As well as being the largest project undertaken by Hansen Yuncken at the time it was built, the Alfred Hospital Main Ward Block incorporated a major innovation in its foundation. The site's sandy geology posed problems because the design called for an excavation to a depth of 10 to 12 metres, but the ground water surface level was at about three to four metres.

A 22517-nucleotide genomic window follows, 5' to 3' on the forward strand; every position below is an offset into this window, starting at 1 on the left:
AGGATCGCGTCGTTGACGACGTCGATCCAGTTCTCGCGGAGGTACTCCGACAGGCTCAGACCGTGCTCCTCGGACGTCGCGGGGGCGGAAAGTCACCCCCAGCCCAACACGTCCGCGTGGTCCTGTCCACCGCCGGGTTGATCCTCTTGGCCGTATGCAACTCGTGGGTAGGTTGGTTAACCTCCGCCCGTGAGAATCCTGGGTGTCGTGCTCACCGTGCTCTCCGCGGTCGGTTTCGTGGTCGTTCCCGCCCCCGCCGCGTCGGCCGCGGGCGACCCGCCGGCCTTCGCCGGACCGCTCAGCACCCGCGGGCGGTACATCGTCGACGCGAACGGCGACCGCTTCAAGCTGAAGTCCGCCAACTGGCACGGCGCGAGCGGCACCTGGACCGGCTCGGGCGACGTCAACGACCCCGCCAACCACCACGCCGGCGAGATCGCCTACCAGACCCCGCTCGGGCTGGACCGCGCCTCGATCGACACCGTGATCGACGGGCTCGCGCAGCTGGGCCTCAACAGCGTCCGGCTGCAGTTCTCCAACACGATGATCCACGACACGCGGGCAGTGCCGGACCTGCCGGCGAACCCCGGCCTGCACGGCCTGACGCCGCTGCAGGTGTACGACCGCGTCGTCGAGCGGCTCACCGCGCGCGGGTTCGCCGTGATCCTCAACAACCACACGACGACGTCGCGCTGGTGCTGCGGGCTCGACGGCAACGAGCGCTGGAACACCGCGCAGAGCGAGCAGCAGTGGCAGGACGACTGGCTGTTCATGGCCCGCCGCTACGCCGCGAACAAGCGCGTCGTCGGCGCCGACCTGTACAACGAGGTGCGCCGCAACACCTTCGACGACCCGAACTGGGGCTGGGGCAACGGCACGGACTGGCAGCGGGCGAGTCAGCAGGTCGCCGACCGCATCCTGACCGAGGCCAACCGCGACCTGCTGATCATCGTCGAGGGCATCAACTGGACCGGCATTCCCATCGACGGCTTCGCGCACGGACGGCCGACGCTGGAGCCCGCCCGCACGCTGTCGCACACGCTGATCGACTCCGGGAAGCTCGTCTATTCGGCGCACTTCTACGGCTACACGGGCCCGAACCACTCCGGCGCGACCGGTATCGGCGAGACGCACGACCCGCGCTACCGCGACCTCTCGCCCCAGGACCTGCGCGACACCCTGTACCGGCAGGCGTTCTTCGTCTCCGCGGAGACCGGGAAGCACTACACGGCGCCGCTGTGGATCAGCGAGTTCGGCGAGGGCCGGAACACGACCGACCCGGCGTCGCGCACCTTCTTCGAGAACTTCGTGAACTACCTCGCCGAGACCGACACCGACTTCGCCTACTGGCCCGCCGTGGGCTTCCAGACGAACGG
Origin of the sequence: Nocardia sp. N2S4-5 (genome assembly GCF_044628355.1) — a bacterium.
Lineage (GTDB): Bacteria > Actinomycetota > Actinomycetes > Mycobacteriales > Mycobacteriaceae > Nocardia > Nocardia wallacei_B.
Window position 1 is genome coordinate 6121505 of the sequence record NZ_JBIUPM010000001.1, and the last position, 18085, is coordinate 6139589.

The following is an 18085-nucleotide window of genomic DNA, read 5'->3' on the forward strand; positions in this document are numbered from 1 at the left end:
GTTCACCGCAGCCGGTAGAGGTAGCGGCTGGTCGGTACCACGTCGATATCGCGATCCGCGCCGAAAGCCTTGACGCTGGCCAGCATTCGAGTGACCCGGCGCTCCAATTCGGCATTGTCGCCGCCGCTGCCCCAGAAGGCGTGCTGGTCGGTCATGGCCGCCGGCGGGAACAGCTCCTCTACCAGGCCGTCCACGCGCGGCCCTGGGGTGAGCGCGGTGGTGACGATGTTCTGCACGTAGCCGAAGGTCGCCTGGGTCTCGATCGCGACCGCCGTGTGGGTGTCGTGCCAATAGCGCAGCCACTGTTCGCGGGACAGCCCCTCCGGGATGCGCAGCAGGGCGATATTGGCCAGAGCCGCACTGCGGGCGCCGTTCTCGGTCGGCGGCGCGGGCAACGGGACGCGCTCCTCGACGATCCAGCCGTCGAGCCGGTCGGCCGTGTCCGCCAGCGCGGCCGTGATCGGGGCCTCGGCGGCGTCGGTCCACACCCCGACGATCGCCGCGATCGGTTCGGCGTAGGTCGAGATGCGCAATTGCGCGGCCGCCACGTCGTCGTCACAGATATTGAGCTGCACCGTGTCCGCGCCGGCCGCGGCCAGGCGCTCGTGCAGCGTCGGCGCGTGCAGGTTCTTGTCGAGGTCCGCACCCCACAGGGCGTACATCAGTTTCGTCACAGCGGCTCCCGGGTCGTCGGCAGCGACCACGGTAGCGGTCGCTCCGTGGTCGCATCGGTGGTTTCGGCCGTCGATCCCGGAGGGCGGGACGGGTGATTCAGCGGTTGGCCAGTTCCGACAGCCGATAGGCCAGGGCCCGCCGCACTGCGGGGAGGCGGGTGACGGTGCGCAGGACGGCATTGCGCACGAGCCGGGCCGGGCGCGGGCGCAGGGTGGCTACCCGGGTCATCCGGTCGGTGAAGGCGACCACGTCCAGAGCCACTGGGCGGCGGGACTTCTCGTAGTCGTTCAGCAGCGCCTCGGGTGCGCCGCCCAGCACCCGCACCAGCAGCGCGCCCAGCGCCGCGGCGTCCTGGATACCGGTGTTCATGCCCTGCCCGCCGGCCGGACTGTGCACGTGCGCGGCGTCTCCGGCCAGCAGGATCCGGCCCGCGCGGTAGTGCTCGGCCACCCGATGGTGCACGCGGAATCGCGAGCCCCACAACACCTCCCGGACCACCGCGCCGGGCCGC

Max Hansen said "We used a well point system around the site to suck water out of ground and drain it before excavating narrow, deep trenches with a purpose-built excavator, which were then progressively filled with Bentonite slurry. We then used massive precast panels - we had the biggest mobile cranes in the country at the time - that were dropped into the ground through the Bentonite slurry. Then we worked around and tied the whole lot together, so the bottom formed a solid concrete raft about 2.5 metres thick at a depth of 12 metres. It was designed to settle as it got bigger, and it settled about five to seven centimetres overall. An ordinary steel-framed building sits on top of the raft."